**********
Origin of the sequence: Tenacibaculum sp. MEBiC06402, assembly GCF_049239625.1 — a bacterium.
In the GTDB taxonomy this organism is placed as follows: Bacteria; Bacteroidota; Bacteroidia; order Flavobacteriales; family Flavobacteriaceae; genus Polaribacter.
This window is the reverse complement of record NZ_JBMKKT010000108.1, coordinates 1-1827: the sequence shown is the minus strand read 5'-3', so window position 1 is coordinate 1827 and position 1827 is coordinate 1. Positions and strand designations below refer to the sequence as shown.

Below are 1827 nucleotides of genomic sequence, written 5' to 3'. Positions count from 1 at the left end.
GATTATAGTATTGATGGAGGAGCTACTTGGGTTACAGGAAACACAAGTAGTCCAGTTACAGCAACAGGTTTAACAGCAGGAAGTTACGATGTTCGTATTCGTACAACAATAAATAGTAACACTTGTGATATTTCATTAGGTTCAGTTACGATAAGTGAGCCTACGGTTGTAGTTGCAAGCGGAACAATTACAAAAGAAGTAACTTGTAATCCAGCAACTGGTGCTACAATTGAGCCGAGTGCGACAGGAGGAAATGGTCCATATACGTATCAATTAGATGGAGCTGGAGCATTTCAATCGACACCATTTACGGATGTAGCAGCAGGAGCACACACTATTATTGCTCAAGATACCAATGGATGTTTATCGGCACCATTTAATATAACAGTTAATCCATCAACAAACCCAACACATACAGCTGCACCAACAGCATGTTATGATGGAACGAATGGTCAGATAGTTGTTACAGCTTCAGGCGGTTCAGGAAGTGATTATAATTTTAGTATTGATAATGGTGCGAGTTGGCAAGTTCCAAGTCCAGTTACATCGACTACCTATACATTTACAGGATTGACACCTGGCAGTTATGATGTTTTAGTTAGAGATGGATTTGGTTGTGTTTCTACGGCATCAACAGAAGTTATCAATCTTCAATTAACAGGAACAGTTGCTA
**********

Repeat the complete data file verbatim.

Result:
Origin of the sequence: Tenacibaculum sp. MEBiC06402, assembly GCF_049239625.1 — a bacterium.
In the GTDB taxonomy this organism is placed as follows: Bacteria; Bacteroidota; Bacteroidia; order Flavobacteriales; family Flavobacteriaceae; genus Polaribacter.
This window is the reverse complement of record NZ_JBMKKT010000108.1, coordinates 1-1827: the sequence shown is the minus strand read 5'-3', so window position 1 is coordinate 1827 and position 1827 is coordinate 1. Positions and strand designations below refer to the sequence as shown.

Below are 1827 nucleotides of genomic sequence, written 5' to 3'. Positions count from 1 at the left end.
GATTATAGTATTGATGGAGGAGCTACTTGGGTTACAGGAAACACAAGTAGTCCAGTTACAGCAACAGGTTTAACAGCAGGAAGTTACGATGTTCGTATTCGTACAACAATAAATAGTAACACTTGTGATATTTCATTAGGTTCAGTTACGATAAGTGAGCCTACGGTTGTAGTTGCAAGCGGAACAATTACAAAAGAAGTAACTTGTAATCCAGCAACTGGTGCTACAATTGAGCCGAGTGCGACAGGAGGAAATGGTCCATATACGTATCAATTAGATGGAGCTGGAGCATTTCAATCGACACCATTTACGGATGTAGCAGCAGGAGCACACACTATTATTGCTCAAGATACCAATGGATGTTTATCGGCACCATTTAATATAACAGTTAATCCATCAACAAACCCAACACATACAGCTGCACCAACAGCATGTTATGATGGAACGAATGGTCAGATAGTTGTTACAGCTTCAGGCGGTTCAGGAAGTGATTATAATTTTAGTATTGATAATGGTGCGAGTTGGCAAGTTCCAAGTCCAGTTACATCGACTACCTATACATTTACAGGATTGACACCTGGCAGTTATGATGTTTTAGTTAGAGATGGATTTGGTTGTGTTTCTACGGCATCAACAGAAGTTATCAATCTTCAATTAACAGGAACAGTTGCTA